But what does “staying at home” mean for everybody? It’s certainly not the same for everyone. If you’re living alone in a dark studio apartment in the backyard it can certainly start to feel claustrophobic at some point. But if you’re lucky to live in a big bright Altbau with balcony (or even better: a garden) together with loved ones, it can also be pretty ok in the end. No matter if it’s a big sacrifice or just a small one, the importance as one of the most significant measures to battle this pandemic cannot be denied.
photos: Roger Sabaté.
What a fucking rollercoaster ride. I’m sure most of you will agree that the last 3 weeks have been some of the most intense ones we’ve all lived through. It’s hardly an exaggeration that what’s happening right now is the biggest shared global experience since… ever? I don’t even think the world wars actually immediately effected every single country in the world as this pandemic does. And I guess even previous outbreaks didn’t reach as far and as fast because back then the world was just much less connected than it is now.
But while it’s crazy outside in the world, what most people are really experiencing right now is actually happening on a much smaller landscape. For us, everything’s going down now in our own four walls. And unless you are still working and have not been confined to the home office, the longest way you walk from there is probably the small number of blocks you have to pass to reach your nearest supermarket. Our world feels like it shrunk remarkably.
photos: Robert Kleinfeld.
Berlin is a city, that is always busy, day and night. Usually. Of course, right now is an exception. These are unusual times. Even though most of us are confined to our homes, some of us still have a duty to keep on going outside to work.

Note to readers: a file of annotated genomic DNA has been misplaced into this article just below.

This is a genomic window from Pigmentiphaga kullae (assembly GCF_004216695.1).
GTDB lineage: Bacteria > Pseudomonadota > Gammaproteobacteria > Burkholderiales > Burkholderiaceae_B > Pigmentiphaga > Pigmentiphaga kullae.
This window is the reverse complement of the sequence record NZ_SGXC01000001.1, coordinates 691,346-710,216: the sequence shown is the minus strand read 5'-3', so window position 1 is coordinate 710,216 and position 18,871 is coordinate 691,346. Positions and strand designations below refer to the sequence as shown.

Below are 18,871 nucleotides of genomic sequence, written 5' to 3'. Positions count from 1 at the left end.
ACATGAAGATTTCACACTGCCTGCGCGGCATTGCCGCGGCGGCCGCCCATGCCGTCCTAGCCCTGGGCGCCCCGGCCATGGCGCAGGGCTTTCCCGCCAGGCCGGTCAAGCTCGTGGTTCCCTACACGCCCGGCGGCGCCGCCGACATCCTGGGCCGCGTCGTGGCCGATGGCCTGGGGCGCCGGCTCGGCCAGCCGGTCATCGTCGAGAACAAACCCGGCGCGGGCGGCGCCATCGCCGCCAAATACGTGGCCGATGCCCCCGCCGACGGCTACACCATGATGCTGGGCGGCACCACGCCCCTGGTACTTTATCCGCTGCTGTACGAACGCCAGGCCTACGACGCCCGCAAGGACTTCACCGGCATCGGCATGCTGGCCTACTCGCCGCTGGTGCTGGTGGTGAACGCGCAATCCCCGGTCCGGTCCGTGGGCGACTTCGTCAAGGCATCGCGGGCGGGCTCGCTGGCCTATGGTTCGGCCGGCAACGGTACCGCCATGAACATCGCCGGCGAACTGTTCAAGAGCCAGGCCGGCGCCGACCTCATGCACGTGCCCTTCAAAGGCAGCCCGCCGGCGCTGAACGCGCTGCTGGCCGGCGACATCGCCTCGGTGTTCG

Photojournalist Robert Kleinfeld is one of them. On the height of the Berliner’s discipline to stay insight he took to the streets to capture an empty city, empty subways, empty streets. It looks pretty much like the set for a dystopian movie where most of humankind has vanished. Only a few lonely souls left. It has such an eerie vibe that we never would have expected to see our beloved colorful Berlin in.
We don’t want to dwell too much on the situation. I think the last couple of weeks have given us plenty to worry and think about. But things will improve, we know it. Maybe not as soon as we hope, maybe not within a day. But soon enough. Let these captured moments of a deserted Berlin be a reminder of how fragile our world actually is, and that we can’t take the smallest things for granted.
photos: Red Rubber Road.
One of our Uncensored Berlin artist duos has come out with a photo series that could not be more fitting for our current situation. It was actually done years before the pandemic and is part of the ongoing project Red Rubber Road by photographers AnaHell and Nathalie Dreier.
Back in 2018 Ana suffered from a serious illness and was kept in quarantine in the infectious disease isolation ward at the military hospital in Berlin for several weeks. Visitors had to wear protective gear which created quite the nightmarish atmosphere. This also inspired the idea to continue their Red Rubber Road series right there in the isolation ward on one of Nathalie’s visits. The staged self-portraits have a quite playful and humorous vibe which helped them to lighten up the oppressive mood.
The artists decided to release the series in light of the current situation to show the optimism that creativity can provide during moments of disease and isolation.
photo: Alina Rudya.
The times when travel photography – or any other field, for that matter – were strictly men’s’ domain are gone. And yet there are still instances when following your passion as a female is synonymous with challenging the status quo. The new photography book by the Bell Collective is a celebration of 14 bold women who are truly carving their own paths across the globe and documenting this journey with pictures on Instagram.